Understanding Carbon footprint

Carbon footprint is the amount of carbon dioxide (CO2) emission that is caused by all sorts of activities of an individual or some entity as a whole (factory, buildings, etc.). It is a broader term that generally includes both direct emissions (transport, industries, etc.) and indirect emissions (power generation). It also includes the effects of greenhouse gases (Chlorofluorocarbons, methane, etc.).

The idea of carbon footprint came from the concept of ecological footprint. William Rees, a Canadian ecologist along with Mathis Wackernagel proposed the idea of ecological footprint in the early 90s at the University of British Columbia. An ecological footprint is a broader concept that includes the total area of land required to sustain an activity or population while a carbon footprint is generally measured in weight (Tons) of Carbon dioxide emissions per year.

Photo courtesy – ecomatcher.com

How much control do we have over Carbon Footprint?

Certain activities are in our direct control such as using the transport, spending energy for our households like heating or cooling, etc. The emissions that result from such activities are called ‘Primary Carbon Footprint’. The remaining emissions are not in our direct control such as emissions from food production and its transport. These are called ‘Secondary Carbon Footprint’. We can take an example of a mineral water bottle, the carbon footprint of this bottle is twofold; Carbon dioxide emitted during the manufacturing of this bottle and it also includes the carbon dioxide emission during its transport to the end-user.

What can we do to reduce it?

There are a number of strategies and simple steps that we can take at an individual level to decrease our carbon footprint. A bigger change in carbon footprint can be brought about by the collective efforts of everyone. As every small action taken today can lead to a bigger impact tomorrow.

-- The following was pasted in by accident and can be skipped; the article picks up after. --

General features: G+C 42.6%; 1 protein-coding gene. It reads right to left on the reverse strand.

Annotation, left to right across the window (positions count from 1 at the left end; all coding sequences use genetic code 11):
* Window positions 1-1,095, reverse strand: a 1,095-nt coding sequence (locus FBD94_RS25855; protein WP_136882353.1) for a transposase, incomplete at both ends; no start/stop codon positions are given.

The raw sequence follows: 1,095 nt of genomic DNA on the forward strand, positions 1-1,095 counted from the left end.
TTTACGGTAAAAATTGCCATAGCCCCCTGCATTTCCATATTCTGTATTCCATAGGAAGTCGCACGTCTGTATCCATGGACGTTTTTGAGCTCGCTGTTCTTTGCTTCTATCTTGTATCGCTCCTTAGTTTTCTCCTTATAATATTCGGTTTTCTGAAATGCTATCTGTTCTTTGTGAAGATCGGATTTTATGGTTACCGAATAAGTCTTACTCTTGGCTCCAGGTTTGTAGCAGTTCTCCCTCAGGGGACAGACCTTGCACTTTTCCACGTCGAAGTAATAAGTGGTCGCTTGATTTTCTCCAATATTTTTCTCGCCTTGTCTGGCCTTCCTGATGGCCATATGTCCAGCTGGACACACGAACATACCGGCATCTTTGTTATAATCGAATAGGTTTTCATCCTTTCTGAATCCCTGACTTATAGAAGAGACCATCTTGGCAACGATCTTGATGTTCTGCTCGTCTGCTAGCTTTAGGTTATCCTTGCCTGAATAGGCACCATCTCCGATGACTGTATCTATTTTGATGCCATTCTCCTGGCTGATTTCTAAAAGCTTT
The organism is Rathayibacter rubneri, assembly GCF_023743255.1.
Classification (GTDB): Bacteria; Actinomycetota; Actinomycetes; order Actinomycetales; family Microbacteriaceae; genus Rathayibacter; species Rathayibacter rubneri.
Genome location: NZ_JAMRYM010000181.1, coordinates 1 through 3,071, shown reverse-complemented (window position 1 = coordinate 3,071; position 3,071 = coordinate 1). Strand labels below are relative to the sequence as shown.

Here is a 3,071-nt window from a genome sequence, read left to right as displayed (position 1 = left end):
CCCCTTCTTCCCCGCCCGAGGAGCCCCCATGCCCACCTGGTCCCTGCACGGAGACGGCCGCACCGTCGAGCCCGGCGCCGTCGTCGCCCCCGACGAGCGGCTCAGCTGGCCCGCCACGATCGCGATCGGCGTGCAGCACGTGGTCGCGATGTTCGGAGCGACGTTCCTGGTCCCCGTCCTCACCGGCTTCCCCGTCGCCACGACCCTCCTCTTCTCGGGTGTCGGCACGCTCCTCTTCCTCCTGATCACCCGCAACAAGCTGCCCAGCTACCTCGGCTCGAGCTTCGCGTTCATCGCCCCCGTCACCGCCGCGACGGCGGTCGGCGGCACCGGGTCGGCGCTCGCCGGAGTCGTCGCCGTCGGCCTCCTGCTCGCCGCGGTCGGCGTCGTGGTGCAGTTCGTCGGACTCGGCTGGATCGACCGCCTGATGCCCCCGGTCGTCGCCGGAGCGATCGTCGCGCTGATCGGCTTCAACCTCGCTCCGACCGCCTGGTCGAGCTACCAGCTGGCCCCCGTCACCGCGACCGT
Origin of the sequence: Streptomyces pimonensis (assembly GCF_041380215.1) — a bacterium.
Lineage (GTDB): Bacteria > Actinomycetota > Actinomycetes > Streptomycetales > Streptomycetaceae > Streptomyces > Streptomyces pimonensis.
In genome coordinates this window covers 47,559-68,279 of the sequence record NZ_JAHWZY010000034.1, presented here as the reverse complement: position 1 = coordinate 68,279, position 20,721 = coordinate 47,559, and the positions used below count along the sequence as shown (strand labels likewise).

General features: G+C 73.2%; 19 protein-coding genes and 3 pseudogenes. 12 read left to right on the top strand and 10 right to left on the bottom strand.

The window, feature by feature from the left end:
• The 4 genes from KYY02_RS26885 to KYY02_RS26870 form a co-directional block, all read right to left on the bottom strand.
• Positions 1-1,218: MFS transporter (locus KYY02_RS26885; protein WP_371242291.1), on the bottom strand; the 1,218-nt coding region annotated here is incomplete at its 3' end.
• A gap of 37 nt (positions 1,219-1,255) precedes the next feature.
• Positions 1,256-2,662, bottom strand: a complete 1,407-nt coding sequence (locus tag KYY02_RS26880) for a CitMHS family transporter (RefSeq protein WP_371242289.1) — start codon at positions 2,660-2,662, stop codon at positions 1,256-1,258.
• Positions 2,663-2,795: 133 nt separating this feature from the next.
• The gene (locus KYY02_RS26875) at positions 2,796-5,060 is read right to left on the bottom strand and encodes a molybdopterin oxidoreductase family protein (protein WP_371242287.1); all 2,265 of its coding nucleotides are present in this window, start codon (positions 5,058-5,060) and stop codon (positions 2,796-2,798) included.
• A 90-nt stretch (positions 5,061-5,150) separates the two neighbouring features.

• Take a walk or use public transport as most of the primary emissions occur as a result of transport. Walk or cycle for short distances and take public transport for longer ones.
  • Install energy-efficient lighting at homes and offices like LED lights. Incandescent bulbs emit 80% more energy and should be avoided.
  • Use renewable energy sources (solar panels) to generate electricity at home.
  • Consume simple diets. Never go for processed food items. Include fresh fruits and vegetables in your daily diet (food low on the food chain).
  • Practice Home cooking as ordering online or eating at restaurants cause more emissions.
  • Don’t throw away leftover food. Freeze whatever is left and use it later on.
  • Avoid disposable dishes as their production causes a lot of emissions and is not easily recyclable. It is better to use your utensils and wash them.
  • Buy groceries in bulk to avoid more and more trips to the grocery store. Use reusable bags rather than plastic bags.
  • Avoid items with excess packaging as their production and decompositions cause a lot of emissions.
  • Instead of throwing away old clothes, reuse and recycle them.
  • Insulate your home and install a cool roof so that less energy is consumed for heating/cooling your house.
  • Use low flow taps and showers to minimize loss of water.
  • Prefer Hybrid or electric cars when purchasing a new car.
  • Fly less as airplanes are leading contributors to carbon footprint in the air.

Way Forward!

We as responsible citizens of society should take every single step possible to reduce our carbon footprint on this planet. It does not really mean that we quit living the lifestyle that we have right now. Instead we can make small changes in ourselves and environment around us in order to make our planet more sustainable. In simple words, we should go from a complex to a simpler version of living. A healthy environment promises a healthy you!


  1. Livia Albeck-Ripka, The New York Times, How to reduce your carbon footprint retrieved from
  2. Noelle Eckley Selin, Britannica, Carbon footprint ecology and conservation, retrieved from